The United Nations Special Rapporteur on Extreme Poverty and Human Rights, Professor Philip Alston, has today completed his two-week factfinding mission to the United Kingdom to investigate government efforts to eradicate poverty and how this relates to its obligations under human rights law.
Commissioner, Bruce Adamson comments:
“Child poverty is the most significant human rights issue facing children in Scotland and we need a sustained, systematic and human rights-based approach to tackling it.
“I was pleased to meet with the Special Rapporteur in Glasgow, and to create space for children and young people to share their views on child poverty with him. Young people are living in the current climate of political uncertainty and austerity and have real worries about their futures. The children and young people talked to the Special Rapporteur about many aspects of poverty including hunger and food banks, and they also asked him about what will happen to their human rights when the UK leaves the EU.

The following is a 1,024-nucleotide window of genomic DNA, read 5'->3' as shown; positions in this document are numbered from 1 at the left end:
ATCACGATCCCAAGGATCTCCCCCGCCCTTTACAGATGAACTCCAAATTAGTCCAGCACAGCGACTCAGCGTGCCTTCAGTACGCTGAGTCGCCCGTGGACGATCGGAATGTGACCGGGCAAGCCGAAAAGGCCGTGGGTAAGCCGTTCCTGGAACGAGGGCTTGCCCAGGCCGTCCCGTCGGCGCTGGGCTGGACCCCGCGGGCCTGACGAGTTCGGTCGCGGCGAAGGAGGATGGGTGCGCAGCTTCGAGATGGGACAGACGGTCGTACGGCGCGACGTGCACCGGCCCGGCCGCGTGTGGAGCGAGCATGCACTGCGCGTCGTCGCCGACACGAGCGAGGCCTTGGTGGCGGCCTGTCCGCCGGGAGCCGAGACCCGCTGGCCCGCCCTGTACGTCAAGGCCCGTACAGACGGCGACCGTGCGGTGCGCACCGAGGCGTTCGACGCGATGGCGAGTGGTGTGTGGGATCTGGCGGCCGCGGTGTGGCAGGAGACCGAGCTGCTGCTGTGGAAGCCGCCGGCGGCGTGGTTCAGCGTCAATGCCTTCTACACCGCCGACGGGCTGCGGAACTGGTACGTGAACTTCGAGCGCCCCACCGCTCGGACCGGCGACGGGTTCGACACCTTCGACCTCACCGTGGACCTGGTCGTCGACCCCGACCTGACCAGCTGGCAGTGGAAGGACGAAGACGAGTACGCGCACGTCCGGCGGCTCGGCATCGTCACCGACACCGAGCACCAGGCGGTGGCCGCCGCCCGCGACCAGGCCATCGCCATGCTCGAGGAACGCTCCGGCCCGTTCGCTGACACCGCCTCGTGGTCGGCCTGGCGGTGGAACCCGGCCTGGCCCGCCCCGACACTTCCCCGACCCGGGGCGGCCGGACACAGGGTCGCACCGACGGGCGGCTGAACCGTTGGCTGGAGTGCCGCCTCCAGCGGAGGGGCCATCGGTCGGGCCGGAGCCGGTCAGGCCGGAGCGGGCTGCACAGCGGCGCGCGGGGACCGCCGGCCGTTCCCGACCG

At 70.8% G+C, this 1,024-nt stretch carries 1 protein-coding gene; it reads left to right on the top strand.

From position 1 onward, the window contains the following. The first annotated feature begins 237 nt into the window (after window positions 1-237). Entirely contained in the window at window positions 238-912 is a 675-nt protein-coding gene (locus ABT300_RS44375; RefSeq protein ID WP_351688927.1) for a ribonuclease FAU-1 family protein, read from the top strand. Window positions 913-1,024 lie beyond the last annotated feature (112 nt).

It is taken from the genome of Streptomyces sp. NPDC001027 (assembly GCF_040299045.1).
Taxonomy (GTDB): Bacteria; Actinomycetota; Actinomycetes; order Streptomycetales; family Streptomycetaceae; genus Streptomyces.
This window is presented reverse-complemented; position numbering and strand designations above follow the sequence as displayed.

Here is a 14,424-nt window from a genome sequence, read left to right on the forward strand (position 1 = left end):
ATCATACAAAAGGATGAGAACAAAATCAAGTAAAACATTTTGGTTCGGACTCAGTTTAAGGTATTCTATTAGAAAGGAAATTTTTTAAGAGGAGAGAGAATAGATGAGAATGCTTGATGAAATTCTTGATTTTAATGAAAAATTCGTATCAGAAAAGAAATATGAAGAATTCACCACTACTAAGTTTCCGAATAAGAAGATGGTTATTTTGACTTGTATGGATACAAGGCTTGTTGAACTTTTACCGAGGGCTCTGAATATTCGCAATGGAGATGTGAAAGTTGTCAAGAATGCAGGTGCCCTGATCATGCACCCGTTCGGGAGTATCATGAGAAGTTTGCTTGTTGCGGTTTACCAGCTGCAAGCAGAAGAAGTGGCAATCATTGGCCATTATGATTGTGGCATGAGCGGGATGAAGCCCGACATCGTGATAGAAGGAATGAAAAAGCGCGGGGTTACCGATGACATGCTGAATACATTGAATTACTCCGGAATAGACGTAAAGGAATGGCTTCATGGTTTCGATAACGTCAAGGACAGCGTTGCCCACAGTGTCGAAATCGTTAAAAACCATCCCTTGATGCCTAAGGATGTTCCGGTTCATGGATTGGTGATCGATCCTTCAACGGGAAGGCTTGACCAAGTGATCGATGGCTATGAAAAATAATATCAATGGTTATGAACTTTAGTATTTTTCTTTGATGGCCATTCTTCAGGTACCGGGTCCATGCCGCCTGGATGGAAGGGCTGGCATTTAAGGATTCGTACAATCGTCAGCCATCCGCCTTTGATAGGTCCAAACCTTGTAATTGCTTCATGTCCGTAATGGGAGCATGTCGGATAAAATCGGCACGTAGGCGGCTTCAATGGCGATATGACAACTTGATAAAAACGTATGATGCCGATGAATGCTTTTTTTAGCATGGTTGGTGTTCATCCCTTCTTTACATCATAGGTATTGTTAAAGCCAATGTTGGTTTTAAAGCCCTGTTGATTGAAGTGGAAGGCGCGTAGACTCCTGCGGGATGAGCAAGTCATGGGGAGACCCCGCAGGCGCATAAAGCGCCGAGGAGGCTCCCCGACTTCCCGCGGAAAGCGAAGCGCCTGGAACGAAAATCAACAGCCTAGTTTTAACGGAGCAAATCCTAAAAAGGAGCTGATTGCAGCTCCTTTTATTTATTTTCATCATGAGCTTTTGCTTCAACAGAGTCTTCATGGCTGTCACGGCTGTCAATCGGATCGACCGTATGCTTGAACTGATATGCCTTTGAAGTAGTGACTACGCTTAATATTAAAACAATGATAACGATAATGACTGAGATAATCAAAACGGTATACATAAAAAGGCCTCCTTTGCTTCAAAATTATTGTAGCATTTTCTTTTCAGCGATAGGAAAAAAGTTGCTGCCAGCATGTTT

“In his statement Professor Alston said that the worst aspects of welfare policies could be changed overnight and for very little money. Scotland’s efforts to mitigate against the worse of the austerity cuts is to be commended but in Scotland we can, and must do more to help children and families living in poverty. Poverty affects every aspect of a child’s life, including their educational attainment and mental and physical health. Incorporating the UN Convention on the Rights of the Child into Scots Law would secure the rights protections for children in Scotland and must be progressed immediately.”